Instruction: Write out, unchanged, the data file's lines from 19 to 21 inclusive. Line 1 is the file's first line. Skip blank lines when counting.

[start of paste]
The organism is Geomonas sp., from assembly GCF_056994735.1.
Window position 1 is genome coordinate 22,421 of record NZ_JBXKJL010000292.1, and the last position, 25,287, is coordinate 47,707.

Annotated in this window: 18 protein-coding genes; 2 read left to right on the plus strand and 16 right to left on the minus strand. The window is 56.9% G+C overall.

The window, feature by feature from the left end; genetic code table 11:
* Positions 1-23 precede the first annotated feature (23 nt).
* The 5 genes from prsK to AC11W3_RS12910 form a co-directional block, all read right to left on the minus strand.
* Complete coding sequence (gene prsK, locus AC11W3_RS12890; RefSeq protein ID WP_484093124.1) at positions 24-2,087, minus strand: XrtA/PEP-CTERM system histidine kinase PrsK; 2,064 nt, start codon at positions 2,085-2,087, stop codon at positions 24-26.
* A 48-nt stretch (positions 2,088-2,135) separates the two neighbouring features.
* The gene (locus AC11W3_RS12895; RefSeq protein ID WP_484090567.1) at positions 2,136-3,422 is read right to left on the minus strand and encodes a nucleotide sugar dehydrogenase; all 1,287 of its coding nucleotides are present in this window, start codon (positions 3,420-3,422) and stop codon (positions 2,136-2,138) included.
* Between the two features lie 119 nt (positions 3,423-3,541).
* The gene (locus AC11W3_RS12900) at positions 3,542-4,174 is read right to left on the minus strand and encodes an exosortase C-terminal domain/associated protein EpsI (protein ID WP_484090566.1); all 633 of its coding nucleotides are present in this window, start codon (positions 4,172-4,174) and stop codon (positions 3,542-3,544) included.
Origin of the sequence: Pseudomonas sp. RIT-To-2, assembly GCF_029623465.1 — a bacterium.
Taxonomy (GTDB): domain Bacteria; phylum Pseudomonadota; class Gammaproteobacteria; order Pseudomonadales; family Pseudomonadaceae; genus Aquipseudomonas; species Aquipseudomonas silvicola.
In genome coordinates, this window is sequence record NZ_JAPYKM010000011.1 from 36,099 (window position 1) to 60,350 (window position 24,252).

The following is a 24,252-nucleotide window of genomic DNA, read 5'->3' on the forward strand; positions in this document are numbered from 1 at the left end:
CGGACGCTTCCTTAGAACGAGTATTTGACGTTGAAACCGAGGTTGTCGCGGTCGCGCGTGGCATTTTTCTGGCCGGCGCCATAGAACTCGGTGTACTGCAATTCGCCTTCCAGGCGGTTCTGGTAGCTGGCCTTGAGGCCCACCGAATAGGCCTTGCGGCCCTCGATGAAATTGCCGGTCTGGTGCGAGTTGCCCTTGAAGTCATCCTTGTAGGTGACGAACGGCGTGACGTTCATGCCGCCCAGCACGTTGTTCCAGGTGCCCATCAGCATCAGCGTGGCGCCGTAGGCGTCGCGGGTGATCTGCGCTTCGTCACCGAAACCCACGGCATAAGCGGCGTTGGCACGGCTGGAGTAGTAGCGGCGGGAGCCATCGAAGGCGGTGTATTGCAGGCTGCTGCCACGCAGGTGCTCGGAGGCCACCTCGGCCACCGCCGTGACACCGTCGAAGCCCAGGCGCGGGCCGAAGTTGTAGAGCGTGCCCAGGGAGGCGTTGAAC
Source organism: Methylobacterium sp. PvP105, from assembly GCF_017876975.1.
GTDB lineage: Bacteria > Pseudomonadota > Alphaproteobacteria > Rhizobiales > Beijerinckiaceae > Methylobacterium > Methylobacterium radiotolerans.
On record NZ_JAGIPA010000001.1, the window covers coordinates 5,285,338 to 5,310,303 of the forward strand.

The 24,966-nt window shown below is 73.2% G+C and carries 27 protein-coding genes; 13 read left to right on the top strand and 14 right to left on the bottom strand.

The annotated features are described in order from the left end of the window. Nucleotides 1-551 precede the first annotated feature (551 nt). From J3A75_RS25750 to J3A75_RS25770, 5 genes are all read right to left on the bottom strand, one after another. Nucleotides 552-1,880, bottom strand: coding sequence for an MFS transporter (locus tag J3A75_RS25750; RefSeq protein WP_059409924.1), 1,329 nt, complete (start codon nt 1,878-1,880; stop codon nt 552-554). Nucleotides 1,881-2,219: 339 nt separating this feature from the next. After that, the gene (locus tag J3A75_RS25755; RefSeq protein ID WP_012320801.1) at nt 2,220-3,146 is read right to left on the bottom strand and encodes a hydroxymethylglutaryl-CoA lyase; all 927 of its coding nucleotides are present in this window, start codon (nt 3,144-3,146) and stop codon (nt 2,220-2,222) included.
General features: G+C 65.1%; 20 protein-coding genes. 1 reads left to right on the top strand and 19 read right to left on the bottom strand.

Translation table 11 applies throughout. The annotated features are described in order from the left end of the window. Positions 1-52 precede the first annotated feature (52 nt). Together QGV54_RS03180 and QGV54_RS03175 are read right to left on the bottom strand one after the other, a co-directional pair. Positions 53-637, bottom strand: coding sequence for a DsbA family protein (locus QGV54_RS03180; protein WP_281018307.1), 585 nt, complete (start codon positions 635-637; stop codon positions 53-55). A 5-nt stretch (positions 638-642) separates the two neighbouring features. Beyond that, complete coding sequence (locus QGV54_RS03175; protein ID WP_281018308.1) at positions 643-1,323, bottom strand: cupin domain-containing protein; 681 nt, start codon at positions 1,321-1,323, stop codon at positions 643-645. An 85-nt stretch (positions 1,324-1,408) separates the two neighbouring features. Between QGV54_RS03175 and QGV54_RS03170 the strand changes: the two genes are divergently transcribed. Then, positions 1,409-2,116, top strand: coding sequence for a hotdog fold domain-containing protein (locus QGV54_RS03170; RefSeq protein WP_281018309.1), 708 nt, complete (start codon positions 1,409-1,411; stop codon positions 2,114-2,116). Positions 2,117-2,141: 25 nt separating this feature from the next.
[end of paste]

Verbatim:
On record NZ_JAGIPA010000001.1, the window covers coordinates 5,285,338 to 5,310,303 of the forward strand.

The 24,966-nt window shown below is 73.2% G+C and carries 27 protein-coding genes; 13 read left to right on the top strand and 14 right to left on the bottom strand.

The annotated features are described in order from the left end of the window. Nucleotides 1-551 precede the first annotated feature (551 nt). From J3A75_RS25750 to J3A75_RS25770, 5 genes are all read right to left on the bottom strand, one after another. Nucleotides 552-1,880, bottom strand: coding sequence for an MFS transporter (locus tag J3A75_RS25750; RefSeq protein WP_059409924.1), 1,329 nt, complete (start codon nt 1,878-1,880; stop codon nt 552-554). Nucleotides 1,881-2,219: 339 nt separating this feature from the next. After that, the gene (locus tag J3A75_RS25755; RefSeq protein ID WP_012320801.1) at nt 2,220-3,146 is read right to left on the bottom strand and encodes a hydroxymethylglutaryl-CoA lyase; all 927 of its coding nucleotides are present in this window, start codon (nt 3,144-3,146) and stop codon (nt 2,220-2,222) included.